SSL_set_tmp_dh

SSL_CTX_SET_TMP_DH_CAL... BSD Library Functions Manual SSL_CTX_SET_TMP_DH_CAL...

NAME
     SSL_CTX_set_tmp_dh_callback, SSL_CTX_set_tmp_dh, SSL_set_tmp_dh_callback,
     SSL_set_tmp_dh — handle DH keys for ephemeral key exchange

SYNOPSIS
     #include <openssl/ssl.h>

     void
     SSL_CTX_set_tmp_dh_callback(SSL_CTX *ctx,
         DH *(*tmp_dh_callback)(SSL *ssl, int is_export, int keylength));

     long
     SSL_CTX_set_tmp_dh(SSL_CTX *ctx, DH *dh);

     void
     SSL_set_tmp_dh_callback(SSL *ssl,
         DH *(*tmp_dh_callback)(SSL *ssl, int is_export, int keylength);

     long
     SSL_set_tmp_dh(SSL *ssl, DH *dh);

DESCRIPTION
     SSL_CTX_set_tmp_dh_callback() sets the callback function for ctx to be used
     when a DH parameters are required to tmp_dh_callback.  The callback is
     inherited by all ssl objects created from ctx.

     SSL_CTX_set_tmp_dh() sets DH parameters to be used by ctx.  The key is
     inherited by all ssl objects created from ctx.

     SSL_set_tmp_dh_callback() sets the callback only for ssl.

     SSL_set_tmp_dh() sets the parameters only for ssl.

     These functions apply to SSL/TLS servers only.

     When using a cipher with RSA authentication, an ephemeral DH key exchange
     can take place.  Ciphers with DSA keys always use ephemeral DH keys as
     well.  In these cases, the session data are negotiated using the
     ephemeral/temporary DH key and the key supplied and certified by the
     certificate chain is only used for signing.  Anonymous ciphers (without a
     permanent server key) also use ephemeral DH keys.

     Using ephemeral DH key exchange yields forward secrecy, as the connection
     can only be decrypted when the DH key is known.  By generating a temporary
     DH key inside the server application that is lost when the application is
     left, it becomes impossible for an attacker to decrypt past sessions, even
     if he gets hold of the normal (certified) key, as this key was only used
     for signing.

     In order to perform a DH key exchange the server must use a DH group (DH
     parameters) and generate a DH key.  The server will always generate a new
     DH key during the negotiation.

     As generating DH parameters is extremely time consuming, an application
     should not generate the parameters on the fly but supply the parameters.
     DH parameters can be reused, as the actual key is newly generated during
     the negotiation.  The risk in reusing DH parameters is that an attacker may
     specialize on a very often used DH group.  Applications should therefore
     generate their own DH parameters during the installation process using the
     openssl(1) dhparam application.  This application guarantees that "strong"
     primes are used.

     Files dh2048.pem and dh4096.pem in the apps directory of the current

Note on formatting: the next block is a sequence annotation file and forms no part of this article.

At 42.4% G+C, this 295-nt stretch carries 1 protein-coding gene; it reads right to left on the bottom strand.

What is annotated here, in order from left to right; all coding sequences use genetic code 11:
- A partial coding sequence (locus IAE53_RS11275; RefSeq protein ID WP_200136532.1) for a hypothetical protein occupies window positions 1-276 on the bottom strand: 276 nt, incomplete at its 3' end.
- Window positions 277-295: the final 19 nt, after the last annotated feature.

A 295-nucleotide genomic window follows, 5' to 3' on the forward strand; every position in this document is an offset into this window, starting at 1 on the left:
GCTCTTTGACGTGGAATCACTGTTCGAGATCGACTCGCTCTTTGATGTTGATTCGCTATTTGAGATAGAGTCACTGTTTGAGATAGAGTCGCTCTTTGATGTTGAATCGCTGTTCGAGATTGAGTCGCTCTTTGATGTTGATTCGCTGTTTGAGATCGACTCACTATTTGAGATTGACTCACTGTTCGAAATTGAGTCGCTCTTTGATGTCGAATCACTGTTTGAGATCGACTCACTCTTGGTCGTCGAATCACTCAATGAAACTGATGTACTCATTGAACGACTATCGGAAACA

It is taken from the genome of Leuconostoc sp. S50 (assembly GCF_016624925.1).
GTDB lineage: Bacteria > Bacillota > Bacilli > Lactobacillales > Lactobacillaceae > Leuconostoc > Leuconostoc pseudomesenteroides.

version of the OpenSSL distribution contain the ‘SKIP’ DH parameters, which
     use safe primes and were generated verifiably pseudo-randomly.  These files
     can be converted into C code using the -C option of the openssl(1) dhparam
     application.  Generation of custom DH parameters during installation should
     still be preferred to stop an attacker from specializing on a commonly used
     group.  The file dh1024.pem contains old parameters that must not be used
     by applications.

     An application may either directly specify the DH parameters or can supply
     the DH parameters via a callback function.

     Previous versions of the callback used is_export and keylength parameters
     to control parameter generation for export and non-export cipher suites.
     Modern servers that do not support export ciphersuites are advised to
     either use SSL_CTX_set_tmp_dh() or alternatively, use the callback but
     ignore keylength and is_export and simply supply at least 2048-bit
     parameters in the callback.

RETURN VALUES
     SSL_CTX_set_tmp_dh() and SSL_set_tmp_dh() do return 1 on success and 0 on
     failure.  Check the error queue to find out the reason of failure.

EXAMPLES
     Set up DH parameters with a key length of 2048 bits.  Error handling is
     partly left out.

     Command-line parameter generation:

           openssl dhparam -out dh_param_2048.pem 2048

     Code for setting up parameters during server initialization:

     SSL_CTX ctx = SSL_CTX_new();
     ...

     /* Set up ephemeral DH parameters. */
     DH *dh_2048 = NULL;
     FILE *paramfile;
     paramfile = fopen("dh_param_2048.pem", "r");
     if (paramfile) {
             dh_2048 = PEM_read_DHparams(paramfile, NULL, NULL, NULL);
             fclose(paramfile);
     } else {
             /* Error. */
     }
     if (dh_2048 == NULL) {
             /* Error. */
     }
     if (SSL_CTX_set_tmp_dh(ctx, dh_2048) != 1) {
             /* Error. */
     }

SEE ALSO
     openssl(1), ssl(3), SSL_CTX_set_cipher_list(3), SSL_CTX_set_options(3),
     SSL_set_tmp_ecdh(3)

HISTORY
     SSL_CTX_set_tmp_dh_callback() and SSL_CTX_set_tmp_dh() first appeared in
     SSLeay 0.8.0 and have been available since OpenBSD 2.4.

     SSL_set_tmp_dh_callback() and SSL_set_tmp_dh() first appeared in OpenSSL
     0.9.2b and have been available since OpenBSD 2.6.

BSD                              March 30, 2020                              BSD